The HTSUS headings and subheadings under consideration are as follows:

3916 Monofilament of which any cross-sectional dimension exceeds 1 mm, rods, sticks and profile shapes, whether or not surface-worked but not otherwise worked, of plastics:

3916.20.00 Of polymers of vinyl chloride.

3926 Other articles of plastics and articles of other materials of headings 3901 to 3914: Other:
3926.30 Fittings for furniture, coachwork or the like: 3926.30.5000 Other:
3926.90 Other:
3926.90.98 Other:

8708 Parts and accessories of the motor vehicles of headings 8701 to 8705: Other parts and accessories of bodies (including cabs): 8708.29 Other:
8708.29.50 Other.

You assert that the automotive exterior side moldings, in accordance with certain section notes, are classifiable as parts of automobiles classifiable in heading 8708, HTSUS.

The moldings are made of extruded plastic and are designed for use on the exterior of automobiles. Those sold to retailers are packaged in blister or clamshell packs with sufficient material to “trim” one vehicle for do-it-yourself application. Those sold (wholesale, we assume) to repair shops and other automotive service centers are sold both in material lengths and in kits with sufficient material to “trim” one vehicle. We are unable to distinguish the lengths of extruded plastic molding sold in retail stores from the material lengths of extruded plastic used in automobile body shops, etc. When the extruded moldings are presented in material lengths that must be further worked prior to installation, there is no recognizable article and the extruded plastic is precluded from classification as a part, even though the material may be dedicated for making the individual articles. Avins Industrial Products Co. v. United States, 515 F.2d 782 (CCPA 1975). In HQ 955346, dated February 9, 1994, which concerned the classification of coils of stainless steel curved wire designed for the manufacture of piston rings for automobile engines, we stated that:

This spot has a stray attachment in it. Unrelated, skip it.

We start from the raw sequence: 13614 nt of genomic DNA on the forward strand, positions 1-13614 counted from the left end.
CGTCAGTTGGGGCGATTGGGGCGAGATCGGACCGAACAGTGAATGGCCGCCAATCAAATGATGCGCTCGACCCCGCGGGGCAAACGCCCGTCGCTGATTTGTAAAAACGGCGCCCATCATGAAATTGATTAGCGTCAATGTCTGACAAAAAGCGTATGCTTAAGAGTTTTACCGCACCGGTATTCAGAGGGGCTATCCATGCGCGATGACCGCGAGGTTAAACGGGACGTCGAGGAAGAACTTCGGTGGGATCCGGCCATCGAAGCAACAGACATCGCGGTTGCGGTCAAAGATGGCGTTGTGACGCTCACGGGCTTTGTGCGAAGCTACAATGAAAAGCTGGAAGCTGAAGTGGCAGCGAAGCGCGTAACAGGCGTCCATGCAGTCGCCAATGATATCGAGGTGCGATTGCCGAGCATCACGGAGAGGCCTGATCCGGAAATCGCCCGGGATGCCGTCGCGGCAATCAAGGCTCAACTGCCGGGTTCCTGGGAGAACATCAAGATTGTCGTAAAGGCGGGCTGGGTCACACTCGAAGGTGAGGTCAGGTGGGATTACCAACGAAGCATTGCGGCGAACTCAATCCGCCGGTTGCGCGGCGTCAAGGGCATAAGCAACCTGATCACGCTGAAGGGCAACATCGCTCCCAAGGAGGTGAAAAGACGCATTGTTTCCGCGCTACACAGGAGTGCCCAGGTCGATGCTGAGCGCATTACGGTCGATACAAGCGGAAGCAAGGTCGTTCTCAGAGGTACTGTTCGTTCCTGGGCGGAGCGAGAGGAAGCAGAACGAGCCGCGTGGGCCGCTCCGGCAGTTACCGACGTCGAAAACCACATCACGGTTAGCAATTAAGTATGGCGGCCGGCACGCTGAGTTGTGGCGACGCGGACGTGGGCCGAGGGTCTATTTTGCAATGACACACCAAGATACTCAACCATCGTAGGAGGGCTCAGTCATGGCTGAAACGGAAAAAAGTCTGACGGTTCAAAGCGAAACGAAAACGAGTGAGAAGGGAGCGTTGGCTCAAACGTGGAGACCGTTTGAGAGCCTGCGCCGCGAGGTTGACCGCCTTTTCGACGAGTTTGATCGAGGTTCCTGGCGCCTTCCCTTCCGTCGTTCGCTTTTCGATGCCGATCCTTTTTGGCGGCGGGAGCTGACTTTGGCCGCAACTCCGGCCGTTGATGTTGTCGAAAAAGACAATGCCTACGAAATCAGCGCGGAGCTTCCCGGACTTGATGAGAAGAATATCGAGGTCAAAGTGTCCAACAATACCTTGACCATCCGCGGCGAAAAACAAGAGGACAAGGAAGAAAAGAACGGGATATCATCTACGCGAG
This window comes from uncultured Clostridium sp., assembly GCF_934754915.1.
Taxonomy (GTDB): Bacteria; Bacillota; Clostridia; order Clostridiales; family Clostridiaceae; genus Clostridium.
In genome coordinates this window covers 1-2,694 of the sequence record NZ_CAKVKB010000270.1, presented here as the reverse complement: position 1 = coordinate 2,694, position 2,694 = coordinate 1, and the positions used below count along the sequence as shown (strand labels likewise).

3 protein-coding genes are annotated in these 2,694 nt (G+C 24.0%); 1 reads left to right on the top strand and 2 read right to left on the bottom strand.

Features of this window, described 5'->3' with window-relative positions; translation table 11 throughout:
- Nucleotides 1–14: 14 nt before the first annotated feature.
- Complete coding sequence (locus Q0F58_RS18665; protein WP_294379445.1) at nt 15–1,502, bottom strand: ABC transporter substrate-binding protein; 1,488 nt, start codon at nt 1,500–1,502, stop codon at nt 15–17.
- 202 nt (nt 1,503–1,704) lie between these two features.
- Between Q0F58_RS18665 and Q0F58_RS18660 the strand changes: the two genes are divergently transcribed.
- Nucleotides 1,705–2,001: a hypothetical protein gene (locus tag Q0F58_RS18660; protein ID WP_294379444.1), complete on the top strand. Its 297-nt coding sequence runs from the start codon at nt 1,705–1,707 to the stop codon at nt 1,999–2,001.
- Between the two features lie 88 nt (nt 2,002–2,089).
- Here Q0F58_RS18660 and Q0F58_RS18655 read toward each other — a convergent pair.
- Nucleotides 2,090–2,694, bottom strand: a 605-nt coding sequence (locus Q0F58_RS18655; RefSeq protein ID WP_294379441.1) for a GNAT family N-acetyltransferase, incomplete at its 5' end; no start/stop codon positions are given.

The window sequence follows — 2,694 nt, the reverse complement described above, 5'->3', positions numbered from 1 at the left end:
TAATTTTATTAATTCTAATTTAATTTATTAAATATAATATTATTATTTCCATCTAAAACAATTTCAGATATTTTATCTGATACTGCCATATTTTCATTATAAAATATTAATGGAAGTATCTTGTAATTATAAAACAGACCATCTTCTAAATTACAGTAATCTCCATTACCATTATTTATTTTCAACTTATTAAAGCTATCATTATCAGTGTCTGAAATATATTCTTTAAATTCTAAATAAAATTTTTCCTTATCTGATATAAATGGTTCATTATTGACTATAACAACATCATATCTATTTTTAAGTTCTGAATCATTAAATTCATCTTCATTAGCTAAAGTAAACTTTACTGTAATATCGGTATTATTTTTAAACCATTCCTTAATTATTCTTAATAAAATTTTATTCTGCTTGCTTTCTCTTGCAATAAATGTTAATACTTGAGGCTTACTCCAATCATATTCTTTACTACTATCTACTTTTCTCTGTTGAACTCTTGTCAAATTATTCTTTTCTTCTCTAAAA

[u]nder a longstanding Customs principle, goods which are material when entered are not classifiable as a particular article unfinished. See Sandvik Steel, Inc. v. U.S., 321 F.Supp. 1031, 66 Cust. Ct. 12, C.D. 4161 (1971) (shoe die knife steel in coils and cutting rules in lengths, without demarcations for cutting or bending, held to be material rather than unfinished knives or cutting blades); The Harding Co. v. U.S., 23 Cust. Ct. 250 (1936) (rolls of brake lining held to be material because the identity of the brake lining was not fixed with certainty); Naftone, Inc. v. U.S., 67 Cust. Ct. 340, C.D. 4294 (1971) (rolls of plastic film without demarcations for cutting despite having only one use held to be insulating material). See also HQ 952938, dated August 4, 1993, and HQ 084610, dated May 17, 1990.

Therefore, at GRI 1, the instant extruded plastic moldings are considered to be imported in material lengths and are classifiable in Chapter 39, HTSUS.

Heading 3916 provides for profile shapes, whether or not surface worked (but not otherwise worked), of plastics. The ENs to heading 3916 provide that the heading includes “such products which have been merely cut to a length exceeding the